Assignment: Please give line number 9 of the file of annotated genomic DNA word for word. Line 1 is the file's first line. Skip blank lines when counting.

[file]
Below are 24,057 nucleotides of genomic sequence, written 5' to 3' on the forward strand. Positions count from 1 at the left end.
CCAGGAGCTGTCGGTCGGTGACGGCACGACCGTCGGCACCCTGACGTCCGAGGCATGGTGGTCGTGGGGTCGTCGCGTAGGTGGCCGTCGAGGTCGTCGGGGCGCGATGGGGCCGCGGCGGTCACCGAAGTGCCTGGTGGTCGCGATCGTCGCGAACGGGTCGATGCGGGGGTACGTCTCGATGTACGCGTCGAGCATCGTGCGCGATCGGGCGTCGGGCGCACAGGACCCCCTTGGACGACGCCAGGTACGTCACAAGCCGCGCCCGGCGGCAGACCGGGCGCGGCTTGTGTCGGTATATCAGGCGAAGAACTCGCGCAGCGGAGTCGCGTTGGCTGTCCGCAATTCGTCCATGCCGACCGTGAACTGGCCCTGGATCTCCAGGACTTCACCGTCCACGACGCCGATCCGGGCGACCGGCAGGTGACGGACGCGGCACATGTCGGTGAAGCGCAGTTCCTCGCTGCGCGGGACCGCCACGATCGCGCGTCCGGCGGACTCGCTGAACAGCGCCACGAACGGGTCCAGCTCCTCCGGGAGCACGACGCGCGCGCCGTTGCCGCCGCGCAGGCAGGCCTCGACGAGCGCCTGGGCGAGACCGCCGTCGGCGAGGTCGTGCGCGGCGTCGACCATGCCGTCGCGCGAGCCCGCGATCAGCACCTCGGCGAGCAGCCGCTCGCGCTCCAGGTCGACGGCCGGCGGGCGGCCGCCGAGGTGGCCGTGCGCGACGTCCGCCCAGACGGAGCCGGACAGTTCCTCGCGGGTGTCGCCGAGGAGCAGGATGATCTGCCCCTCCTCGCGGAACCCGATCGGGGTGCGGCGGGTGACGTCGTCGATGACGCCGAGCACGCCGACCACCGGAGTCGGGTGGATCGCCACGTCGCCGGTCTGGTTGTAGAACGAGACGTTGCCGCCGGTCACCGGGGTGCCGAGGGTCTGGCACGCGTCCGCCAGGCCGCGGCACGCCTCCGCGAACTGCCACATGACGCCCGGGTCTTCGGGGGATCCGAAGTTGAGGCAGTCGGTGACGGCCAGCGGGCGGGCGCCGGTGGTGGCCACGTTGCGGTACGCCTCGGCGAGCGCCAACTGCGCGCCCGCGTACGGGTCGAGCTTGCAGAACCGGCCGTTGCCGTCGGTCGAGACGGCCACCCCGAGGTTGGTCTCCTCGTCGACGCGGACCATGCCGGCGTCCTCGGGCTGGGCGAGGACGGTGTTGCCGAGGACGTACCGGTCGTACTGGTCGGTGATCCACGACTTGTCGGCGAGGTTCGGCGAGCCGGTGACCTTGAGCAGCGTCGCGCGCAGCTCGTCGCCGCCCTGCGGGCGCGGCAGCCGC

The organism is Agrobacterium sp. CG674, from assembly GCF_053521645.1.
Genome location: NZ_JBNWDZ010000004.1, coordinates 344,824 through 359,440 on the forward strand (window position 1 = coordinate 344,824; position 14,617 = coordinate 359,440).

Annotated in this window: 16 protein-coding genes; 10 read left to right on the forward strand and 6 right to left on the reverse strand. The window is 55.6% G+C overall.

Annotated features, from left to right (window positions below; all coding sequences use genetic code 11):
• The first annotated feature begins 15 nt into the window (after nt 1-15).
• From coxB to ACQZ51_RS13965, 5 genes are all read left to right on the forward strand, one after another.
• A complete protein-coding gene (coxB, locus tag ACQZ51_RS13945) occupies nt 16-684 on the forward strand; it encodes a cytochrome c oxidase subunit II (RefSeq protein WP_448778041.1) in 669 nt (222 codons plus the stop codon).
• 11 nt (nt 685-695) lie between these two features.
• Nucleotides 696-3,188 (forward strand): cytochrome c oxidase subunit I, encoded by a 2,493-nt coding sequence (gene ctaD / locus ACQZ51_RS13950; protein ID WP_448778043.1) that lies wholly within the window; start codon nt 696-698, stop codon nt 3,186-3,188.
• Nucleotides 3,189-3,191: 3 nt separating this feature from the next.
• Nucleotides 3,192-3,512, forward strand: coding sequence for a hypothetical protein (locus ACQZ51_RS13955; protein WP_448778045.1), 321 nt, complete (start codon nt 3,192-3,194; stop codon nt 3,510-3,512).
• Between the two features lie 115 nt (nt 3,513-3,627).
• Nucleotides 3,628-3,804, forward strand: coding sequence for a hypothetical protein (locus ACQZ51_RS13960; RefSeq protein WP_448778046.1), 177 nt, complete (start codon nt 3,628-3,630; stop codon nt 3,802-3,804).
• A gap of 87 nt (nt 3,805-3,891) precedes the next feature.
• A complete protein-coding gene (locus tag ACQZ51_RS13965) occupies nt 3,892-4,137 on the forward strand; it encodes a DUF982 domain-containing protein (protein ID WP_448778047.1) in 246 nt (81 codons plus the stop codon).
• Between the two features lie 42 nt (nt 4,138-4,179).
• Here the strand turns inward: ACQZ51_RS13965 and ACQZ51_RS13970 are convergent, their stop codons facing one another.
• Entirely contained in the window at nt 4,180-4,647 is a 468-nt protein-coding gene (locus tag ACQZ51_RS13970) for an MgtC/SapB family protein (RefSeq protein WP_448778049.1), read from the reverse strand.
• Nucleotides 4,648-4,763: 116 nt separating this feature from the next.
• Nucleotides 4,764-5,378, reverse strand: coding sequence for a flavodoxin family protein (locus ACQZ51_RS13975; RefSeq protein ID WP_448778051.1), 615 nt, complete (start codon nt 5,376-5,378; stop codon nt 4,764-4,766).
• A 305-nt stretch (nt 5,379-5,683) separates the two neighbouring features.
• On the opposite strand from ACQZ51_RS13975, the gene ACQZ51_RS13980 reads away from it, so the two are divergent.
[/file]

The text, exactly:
• A complete protein-coding gene (coxB, locus tag ACQZ51_RS13945) occupies nt 16-684 on the forward strand; it encodes a cytochrome c oxidase subunit II (RefSeq protein WP_448778041.1) in 669 nt (222 codons plus the stop codon).